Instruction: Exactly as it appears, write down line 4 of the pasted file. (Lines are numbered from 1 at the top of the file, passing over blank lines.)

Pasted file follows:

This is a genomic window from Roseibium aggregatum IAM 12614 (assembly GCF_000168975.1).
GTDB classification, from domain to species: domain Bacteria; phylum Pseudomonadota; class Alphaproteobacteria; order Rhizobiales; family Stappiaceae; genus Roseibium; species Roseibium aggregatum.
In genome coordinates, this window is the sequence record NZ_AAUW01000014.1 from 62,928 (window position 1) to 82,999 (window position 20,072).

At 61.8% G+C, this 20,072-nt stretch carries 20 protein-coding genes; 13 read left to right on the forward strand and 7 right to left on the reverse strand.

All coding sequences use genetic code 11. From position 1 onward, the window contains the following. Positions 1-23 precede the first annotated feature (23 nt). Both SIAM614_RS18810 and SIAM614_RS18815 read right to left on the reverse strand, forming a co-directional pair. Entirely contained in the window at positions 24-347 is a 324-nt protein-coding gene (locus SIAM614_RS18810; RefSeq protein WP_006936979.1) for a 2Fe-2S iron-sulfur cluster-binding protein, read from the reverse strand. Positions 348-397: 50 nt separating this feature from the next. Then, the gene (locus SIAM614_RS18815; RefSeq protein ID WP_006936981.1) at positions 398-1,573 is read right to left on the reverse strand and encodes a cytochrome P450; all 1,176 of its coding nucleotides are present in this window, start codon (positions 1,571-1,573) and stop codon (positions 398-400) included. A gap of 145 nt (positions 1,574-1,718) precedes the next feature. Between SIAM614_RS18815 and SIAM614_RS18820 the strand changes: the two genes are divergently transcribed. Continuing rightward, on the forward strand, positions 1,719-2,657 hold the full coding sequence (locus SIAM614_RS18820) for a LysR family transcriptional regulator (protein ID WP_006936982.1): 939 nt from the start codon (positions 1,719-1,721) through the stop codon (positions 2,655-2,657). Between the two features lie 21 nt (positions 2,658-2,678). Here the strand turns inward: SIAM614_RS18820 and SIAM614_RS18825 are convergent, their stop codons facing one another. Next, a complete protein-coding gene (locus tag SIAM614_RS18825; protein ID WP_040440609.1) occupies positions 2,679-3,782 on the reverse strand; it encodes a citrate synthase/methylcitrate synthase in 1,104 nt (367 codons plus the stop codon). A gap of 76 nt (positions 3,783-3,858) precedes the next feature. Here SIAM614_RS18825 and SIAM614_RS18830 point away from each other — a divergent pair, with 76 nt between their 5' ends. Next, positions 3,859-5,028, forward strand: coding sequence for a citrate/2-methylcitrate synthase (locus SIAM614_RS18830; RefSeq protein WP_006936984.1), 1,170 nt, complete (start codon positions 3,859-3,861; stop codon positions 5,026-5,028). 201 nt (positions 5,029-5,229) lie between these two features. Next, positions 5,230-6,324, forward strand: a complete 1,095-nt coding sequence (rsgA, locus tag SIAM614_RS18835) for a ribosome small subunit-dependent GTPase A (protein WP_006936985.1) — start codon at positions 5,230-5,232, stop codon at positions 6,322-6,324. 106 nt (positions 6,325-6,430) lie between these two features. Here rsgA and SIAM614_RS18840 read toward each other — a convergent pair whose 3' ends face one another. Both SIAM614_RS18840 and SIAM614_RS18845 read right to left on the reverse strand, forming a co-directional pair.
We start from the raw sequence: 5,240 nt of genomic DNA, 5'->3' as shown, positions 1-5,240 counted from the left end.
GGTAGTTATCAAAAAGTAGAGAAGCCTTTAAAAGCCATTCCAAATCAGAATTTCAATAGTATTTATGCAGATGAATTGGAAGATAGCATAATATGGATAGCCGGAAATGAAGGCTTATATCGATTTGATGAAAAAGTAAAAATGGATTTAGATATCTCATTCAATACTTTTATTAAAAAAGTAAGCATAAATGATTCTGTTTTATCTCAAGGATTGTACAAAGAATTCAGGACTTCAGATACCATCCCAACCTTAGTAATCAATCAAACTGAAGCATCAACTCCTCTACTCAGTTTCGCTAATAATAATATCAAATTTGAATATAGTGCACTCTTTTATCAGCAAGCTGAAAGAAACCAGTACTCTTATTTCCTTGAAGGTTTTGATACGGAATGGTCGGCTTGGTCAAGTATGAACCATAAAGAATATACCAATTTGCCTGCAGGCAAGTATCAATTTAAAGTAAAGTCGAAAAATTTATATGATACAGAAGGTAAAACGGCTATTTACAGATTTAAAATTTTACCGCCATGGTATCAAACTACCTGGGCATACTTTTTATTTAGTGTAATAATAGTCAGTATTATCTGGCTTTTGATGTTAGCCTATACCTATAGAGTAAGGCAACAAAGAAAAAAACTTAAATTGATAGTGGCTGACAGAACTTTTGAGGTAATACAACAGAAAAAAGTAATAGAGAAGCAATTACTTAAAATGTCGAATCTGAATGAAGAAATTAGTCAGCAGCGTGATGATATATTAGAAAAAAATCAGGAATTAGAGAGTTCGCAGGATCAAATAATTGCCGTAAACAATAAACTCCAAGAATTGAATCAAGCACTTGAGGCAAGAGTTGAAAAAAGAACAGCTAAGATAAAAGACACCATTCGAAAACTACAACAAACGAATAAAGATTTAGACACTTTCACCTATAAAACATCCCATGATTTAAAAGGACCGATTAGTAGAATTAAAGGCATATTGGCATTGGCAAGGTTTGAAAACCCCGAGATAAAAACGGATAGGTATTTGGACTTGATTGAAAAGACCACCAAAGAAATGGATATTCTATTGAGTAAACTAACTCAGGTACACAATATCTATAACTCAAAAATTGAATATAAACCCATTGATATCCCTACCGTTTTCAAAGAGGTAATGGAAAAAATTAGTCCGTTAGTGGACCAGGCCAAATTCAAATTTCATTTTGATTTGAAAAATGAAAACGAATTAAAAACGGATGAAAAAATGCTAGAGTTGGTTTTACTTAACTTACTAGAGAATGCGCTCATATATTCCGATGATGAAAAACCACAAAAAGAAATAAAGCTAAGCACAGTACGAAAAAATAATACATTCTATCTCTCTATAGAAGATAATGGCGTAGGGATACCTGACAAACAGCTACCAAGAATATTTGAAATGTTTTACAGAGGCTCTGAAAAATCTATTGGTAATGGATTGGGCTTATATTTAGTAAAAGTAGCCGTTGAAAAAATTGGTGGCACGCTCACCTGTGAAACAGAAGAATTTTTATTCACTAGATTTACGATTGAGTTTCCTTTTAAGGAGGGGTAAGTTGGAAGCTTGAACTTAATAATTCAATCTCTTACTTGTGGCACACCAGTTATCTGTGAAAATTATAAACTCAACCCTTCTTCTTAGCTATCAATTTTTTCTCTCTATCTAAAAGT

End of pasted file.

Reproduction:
At 61.8% G+C, this 20,072-nt stretch carries 20 protein-coding genes; 13 read left to right on the forward strand and 7 right to left on the reverse strand.